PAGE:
About 75% of all formations drilled worldwide are shale formations and 90% of all wellbore instability problems occur in shale formations. This increases the overall cost of drilling. Therefore, drilling through shale formations, which have nanosized pores with nanodarcy permeability still need better solutions since the additives used in the conventional drilling fluids are too large to plug them. One of the solutions to drilling problems can be adjusting drilling fluid properties by adding nanoparticles. Drilling mud with nanoparticles can physically plug nanosized pores in shale formations and thus reduce the shale permeability, which results in reducing the pressure transmission and improving wellbore stability. Furthermore, the drilling fluid with nanoparticles, creates a very thin, low permeability filter cake resulting in the reduction of the filtrate penetration into the shale. This thin filter cake implies high potential for reducing the differential pressure sticking. In addition, borehole problems such as too high drag and torque can be reduced by adding nanoparticles to drilling fluids.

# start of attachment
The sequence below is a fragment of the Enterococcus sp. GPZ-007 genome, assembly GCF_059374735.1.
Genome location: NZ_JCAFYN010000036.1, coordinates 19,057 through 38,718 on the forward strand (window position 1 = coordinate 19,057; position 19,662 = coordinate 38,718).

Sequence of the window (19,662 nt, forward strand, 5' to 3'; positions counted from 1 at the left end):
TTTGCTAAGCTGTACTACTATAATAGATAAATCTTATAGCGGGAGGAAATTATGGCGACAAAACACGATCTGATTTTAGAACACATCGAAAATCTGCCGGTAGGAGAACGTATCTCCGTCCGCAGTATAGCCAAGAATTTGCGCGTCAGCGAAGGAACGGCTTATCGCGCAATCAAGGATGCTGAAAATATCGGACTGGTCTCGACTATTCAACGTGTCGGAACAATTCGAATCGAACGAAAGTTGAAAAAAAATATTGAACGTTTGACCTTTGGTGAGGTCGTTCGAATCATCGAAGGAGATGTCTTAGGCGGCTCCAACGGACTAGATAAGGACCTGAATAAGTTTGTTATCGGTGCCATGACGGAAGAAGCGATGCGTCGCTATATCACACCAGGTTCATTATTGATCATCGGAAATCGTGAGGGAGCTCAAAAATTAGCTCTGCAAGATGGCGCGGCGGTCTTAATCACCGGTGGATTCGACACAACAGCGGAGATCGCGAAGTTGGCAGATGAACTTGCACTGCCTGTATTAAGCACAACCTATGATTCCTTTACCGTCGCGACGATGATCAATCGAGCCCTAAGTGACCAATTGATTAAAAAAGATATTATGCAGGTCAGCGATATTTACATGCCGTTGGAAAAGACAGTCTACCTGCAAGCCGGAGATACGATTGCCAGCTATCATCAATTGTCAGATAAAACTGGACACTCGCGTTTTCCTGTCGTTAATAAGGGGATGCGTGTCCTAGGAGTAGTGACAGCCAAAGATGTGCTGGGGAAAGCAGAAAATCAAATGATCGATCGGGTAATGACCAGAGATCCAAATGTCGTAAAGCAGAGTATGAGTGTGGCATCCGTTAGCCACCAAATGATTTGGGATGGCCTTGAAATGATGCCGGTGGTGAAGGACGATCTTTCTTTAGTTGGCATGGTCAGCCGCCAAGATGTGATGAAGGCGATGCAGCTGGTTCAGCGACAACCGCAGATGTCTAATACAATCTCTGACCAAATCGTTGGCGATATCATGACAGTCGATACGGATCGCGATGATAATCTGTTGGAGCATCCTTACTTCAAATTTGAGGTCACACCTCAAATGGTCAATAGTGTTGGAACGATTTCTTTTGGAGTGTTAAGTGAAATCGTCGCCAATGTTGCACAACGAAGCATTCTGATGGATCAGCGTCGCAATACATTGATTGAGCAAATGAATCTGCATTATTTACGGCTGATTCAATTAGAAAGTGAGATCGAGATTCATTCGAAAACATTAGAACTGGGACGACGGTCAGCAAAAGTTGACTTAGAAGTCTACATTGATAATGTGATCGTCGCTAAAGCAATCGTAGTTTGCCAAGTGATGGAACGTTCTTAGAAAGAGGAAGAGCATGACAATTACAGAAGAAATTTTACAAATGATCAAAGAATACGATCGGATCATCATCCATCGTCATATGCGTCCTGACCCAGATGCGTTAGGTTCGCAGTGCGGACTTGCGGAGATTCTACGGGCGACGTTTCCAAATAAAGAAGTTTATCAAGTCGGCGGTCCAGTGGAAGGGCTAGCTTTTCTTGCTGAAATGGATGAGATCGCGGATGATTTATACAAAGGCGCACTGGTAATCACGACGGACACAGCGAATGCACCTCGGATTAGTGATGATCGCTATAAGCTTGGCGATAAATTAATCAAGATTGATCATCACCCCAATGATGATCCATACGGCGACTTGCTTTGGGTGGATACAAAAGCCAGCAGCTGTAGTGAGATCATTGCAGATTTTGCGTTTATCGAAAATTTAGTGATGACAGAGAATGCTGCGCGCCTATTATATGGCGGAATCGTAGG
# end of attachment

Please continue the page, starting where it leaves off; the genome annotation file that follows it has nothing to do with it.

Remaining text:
This paper presents the results of laboratory examination of the influence of commercially available nanoparticles of SiO2 (dry SiO2 and water-based dispersion of 30 wt% of silica), and TiO2 (water-based dispersion of 40 wt% of titania) in concentrations of 0.5 wt% and 1 wt% on the properties of water-based fluids. Special emphasis is put on the determination of lubricating properties of the water-based drilling fluids. Nanoparticles added to the base mud without any lubricant do not improve its lubricity performance, regardless of their concentrations and type. However, by adding 0.5 wt% SiO2-disp to the base mud with lubricant, its lubricity coefficient is reduced by 4.6%, and by adding 1 wt% TiO2-disp to the base mud with lubricant, its lubricity coefficient is reduced by 14.3%.

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